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SSL Certificate Chain


What Is an SSL Certificate Chain?

The certificate chain, also known as the certificate chain of trust, is an ordered list of digital certificates, including SSL/TLS certificates and Certificate Authority certificates, that verify a website’s or server’s authenticity and security to establish trust between browsers and servers.

The SSL certificates in a chain are issued by Certificate Authorities (CAs), trusted entities responsible for issuing, managing, and revoking SSL certificates. The SSL stands for Secure Sockets Layers, the protocol that enables the encrypted connection and communication between server and browser. While the SSL has been replaced by the much more secure TLS protocol, the two titles are interchangeably used to denote the chain of certifications issued between servers and users.

How Do SSL Certificate Chains Work?

SSL certificate chains establish a trust relationship called the “chain of trust” between the SSL certificate of a website and the certificate authority.

The root SSL certificate is issued by a trusted certificate authority, the entity responsible for issuing digital certificates that authenticate the identity of individuals, organizations, or devices.

If an SSL certificate is issued by a trusted CA, the client’s device will cross-checks the certificate with the list of trusted CAs to establish a secure connection down to the end of the certificate chain. The public key of the certificate is verified and validated through a SSL/TLS handshake protocol between the client (web browser) and the server. For this to work, operating systems and web browsers are equipped with a predefined list of trusted CAs.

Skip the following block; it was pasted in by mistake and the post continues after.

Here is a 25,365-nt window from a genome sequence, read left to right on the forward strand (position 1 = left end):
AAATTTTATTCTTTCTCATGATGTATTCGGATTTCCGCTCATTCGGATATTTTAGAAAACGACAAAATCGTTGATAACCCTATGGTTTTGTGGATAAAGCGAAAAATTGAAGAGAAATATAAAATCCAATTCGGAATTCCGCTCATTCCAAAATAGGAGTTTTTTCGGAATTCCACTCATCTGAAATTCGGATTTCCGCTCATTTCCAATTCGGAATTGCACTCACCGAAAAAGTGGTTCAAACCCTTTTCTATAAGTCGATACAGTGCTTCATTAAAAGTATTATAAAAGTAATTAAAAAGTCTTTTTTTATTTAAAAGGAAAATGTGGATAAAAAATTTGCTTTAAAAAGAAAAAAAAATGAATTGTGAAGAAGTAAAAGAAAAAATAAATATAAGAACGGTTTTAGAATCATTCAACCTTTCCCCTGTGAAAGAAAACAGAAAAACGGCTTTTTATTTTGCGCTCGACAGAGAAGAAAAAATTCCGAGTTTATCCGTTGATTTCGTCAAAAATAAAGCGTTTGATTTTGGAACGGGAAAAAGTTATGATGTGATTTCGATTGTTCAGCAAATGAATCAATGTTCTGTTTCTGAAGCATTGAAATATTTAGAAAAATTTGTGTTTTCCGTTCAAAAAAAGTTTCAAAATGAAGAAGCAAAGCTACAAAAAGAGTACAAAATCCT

Conversely, if the certificate wasn’t issued by a trusted CA, the client’s device will display an error message.

Components of an SSL Certificate Chain

An SSL certificate chain consists of three types of certificates.

Server Certificate (Leaf Certificate)

A server or leaf certificate is a digital certificate issued to a web server by a CA for the domain the user wants to visit. This can be either an SSL (Secure Sockets Layer) or TLS (Transport Layer Security) certificate, depending on the encryption protocol used to establish the secure connection. Its main purpose is to verify the server’s identity and establish a secure encrypted connection between the server and the client’s web browser.

These certificates are identifiable by the “HTTPS” and padlock you see before the domain name when you visit a website via a browser. The “S” indicates that the site can have a secure encrypted connection with the server. Conversely, an “HTTP” at the start of your URL indicates an invalid server certificate or an encryption failure which can lead to security risks for the user. Such certificates are usable by multiple network server types, including web and email servers.

Intermediate Certificate

The intermediate certificate, also known as the chain certificate, acts as the middleman between the root and end server certificates. These certificates sign your server SSL/TLS certificate, and, in turn, are signed by the private key of the root certificate that issued it, in order to establish trust.

All certificate chains must contain at least one intermediate certificate, and it must be installed on the server to ensure its compatibility with all clients—from browsers, to mobile devices, and applications. The trustability of an intermediate CA is tied to its linkage to the root CA.

Root Certificate Authority (Trusted CA Certificate)

The root certificate is issued and always signed by the Certificate Authority. They are the most important ones in the chain as their role is to issue intermediate CAs as well as to sign, verify, and provide third-party validation for other SSL certificates within the chain. Which is why they should be highly regulated and audited to ensure their trustworthiness.